Newfoundland woman opens her heart — and her home — to cancer patients
A year ago, Laura Elliott took the first steps of the toughest journey of her life
Last January, Laura Elliott took the first steps of the toughest journey of her life.
The native of South Brook, N.L., now living in Fort Saskatchewan, Alta., was diagnosed with breast cancer and started down a long road of surgeries, radiation and chemotherapy.
Two weeks later, she got more bad news. Her mom, Judy Jackson, called to say she had cancer too.
"It was pretty difficult for myself and my mom and our whole family," she said. "As we couldn't be there in person, we had to be supportive over the phone and FaceTime. To have one person go through it in a family, then have two go through it at the same time, it was pretty difficult."
The one positive in their experience, she says, was the fact they were going through the treatments together and were able to support each other.
"I was about two or three weeks ahead of her. Every appointment, every surgery, just pretty much all of our treatments, we were talking back and forth every day," she said.
The journey wasn't exactly the same for the two women, though.
Elliott had only a half-hour drive to receive her radiation therapy in Alberta. Jackson had to travel five hours from South Brook in central Newfoundland to St. John's for hers.
She was fortunate to have a brother in the city with whom she could stay for free.
She found lots of others, however, who didn't have it so well.
"We did some research, and there's a lack of accommodations for people that are dealing with cancer," Elliott said. "People staying in expensive hotels, and then gas and food on top of that. I'm sure it would have been a nightmare."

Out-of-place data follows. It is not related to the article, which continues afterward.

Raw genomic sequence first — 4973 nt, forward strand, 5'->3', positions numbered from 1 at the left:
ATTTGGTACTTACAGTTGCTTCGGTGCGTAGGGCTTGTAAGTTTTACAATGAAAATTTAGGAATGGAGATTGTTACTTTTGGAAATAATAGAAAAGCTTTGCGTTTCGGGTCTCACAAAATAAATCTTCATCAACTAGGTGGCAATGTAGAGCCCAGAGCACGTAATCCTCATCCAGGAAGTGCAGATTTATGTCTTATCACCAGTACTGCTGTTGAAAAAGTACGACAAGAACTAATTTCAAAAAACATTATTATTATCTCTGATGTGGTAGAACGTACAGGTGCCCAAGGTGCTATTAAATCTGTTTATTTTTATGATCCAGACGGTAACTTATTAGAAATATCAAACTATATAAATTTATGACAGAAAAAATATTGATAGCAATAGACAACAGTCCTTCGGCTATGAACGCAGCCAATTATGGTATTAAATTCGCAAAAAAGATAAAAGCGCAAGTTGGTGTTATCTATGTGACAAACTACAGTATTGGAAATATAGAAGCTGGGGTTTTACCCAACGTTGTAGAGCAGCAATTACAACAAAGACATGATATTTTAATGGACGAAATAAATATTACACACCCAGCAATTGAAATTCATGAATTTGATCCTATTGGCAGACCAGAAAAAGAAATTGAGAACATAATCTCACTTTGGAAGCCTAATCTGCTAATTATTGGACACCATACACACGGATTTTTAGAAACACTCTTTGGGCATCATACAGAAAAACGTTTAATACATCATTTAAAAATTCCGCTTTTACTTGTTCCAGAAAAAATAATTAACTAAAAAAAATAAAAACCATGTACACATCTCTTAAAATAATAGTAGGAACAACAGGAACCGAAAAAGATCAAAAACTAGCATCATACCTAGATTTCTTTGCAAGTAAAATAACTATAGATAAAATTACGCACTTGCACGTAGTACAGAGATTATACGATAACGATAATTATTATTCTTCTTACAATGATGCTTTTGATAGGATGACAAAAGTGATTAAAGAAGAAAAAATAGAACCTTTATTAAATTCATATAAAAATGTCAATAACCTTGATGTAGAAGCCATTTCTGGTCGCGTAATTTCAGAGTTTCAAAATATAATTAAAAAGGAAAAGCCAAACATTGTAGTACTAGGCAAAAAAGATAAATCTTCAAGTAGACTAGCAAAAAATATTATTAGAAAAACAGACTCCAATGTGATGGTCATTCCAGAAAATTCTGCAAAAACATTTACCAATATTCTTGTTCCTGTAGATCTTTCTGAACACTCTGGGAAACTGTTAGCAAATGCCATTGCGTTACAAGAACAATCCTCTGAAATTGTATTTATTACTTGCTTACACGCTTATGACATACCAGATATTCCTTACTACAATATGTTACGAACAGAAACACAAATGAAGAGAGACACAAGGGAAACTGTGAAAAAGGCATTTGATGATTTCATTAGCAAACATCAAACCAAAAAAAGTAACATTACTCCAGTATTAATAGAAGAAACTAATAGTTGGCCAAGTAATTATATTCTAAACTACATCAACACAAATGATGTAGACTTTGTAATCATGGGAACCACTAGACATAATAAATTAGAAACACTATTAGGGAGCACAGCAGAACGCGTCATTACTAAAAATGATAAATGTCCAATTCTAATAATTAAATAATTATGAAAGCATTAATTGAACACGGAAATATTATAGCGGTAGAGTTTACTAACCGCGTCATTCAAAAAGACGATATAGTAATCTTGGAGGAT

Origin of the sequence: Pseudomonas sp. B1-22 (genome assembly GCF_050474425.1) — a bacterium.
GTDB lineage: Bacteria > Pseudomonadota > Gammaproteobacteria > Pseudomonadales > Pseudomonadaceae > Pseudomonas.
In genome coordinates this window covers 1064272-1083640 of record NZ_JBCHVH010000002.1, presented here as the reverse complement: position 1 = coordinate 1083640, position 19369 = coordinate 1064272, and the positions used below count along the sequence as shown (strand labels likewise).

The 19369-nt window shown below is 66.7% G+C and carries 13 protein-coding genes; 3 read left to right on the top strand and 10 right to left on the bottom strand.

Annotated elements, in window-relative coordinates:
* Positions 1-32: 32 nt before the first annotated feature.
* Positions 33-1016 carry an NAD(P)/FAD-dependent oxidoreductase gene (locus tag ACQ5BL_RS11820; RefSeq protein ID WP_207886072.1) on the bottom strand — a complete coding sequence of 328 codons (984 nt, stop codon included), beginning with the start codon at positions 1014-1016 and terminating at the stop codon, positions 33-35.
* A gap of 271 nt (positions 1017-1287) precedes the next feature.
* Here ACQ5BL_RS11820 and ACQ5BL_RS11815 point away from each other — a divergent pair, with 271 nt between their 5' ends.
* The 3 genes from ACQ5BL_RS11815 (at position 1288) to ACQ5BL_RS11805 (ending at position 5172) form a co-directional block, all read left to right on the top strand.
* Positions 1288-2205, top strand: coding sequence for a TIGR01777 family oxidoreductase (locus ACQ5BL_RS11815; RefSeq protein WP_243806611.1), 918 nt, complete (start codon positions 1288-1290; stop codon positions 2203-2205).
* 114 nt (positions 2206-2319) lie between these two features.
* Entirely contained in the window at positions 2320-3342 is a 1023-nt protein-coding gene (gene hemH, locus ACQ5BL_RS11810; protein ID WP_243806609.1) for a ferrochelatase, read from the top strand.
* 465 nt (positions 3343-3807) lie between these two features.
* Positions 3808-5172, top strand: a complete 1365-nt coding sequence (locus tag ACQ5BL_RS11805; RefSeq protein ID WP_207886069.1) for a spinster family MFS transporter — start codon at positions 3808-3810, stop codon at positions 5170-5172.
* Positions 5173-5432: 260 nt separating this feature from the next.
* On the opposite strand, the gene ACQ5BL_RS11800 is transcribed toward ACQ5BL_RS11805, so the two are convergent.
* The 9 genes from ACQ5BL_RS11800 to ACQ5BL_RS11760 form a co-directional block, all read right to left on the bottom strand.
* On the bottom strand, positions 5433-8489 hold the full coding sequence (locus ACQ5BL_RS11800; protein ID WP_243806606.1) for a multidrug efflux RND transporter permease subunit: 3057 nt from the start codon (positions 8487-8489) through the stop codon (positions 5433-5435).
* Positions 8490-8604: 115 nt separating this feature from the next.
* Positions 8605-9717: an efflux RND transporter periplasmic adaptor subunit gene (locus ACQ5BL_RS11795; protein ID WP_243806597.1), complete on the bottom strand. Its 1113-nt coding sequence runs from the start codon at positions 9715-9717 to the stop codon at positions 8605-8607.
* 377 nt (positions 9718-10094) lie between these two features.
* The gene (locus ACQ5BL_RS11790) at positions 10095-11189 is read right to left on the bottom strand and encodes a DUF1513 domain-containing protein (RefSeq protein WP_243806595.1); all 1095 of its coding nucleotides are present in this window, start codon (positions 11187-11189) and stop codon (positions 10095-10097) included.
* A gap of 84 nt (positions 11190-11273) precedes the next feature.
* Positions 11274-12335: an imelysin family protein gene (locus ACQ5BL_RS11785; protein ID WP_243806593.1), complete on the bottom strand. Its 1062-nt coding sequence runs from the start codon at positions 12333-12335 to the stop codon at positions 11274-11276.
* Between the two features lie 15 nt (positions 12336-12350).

That's why she and her family decided they needed to do something to help.
"Dealing with cancer is stressful for any family," she said. "Me and my husband decided we should take the burden off other families and open up one of the rooms in our home to cancer patients to relieve the stress of finding accommodations, and the cost of accommodations. They're not cheap."
They fixed up a room and registered their availability with cancer charities. After attracting a lot of attention on social media, they're expecting their first patient any day now.
Elliott hopes the people who stay with her family can benefit from more than just a bed.
"To be there for somebody else, to help them through their journey to add a positive vibe to their life, is what brings happiness to us."
She says all the support she and her mom received through their own cancer journey, from many different sources, has encouraged and inspired them. And she believes it helped their healing.
"My mom is doing very well. She'll start her reconstructive surgery this year," she said. "I still have maybe one more surgery to go through. I had some difficulty with my first surgery I had back in April. We're both cancer-free right now."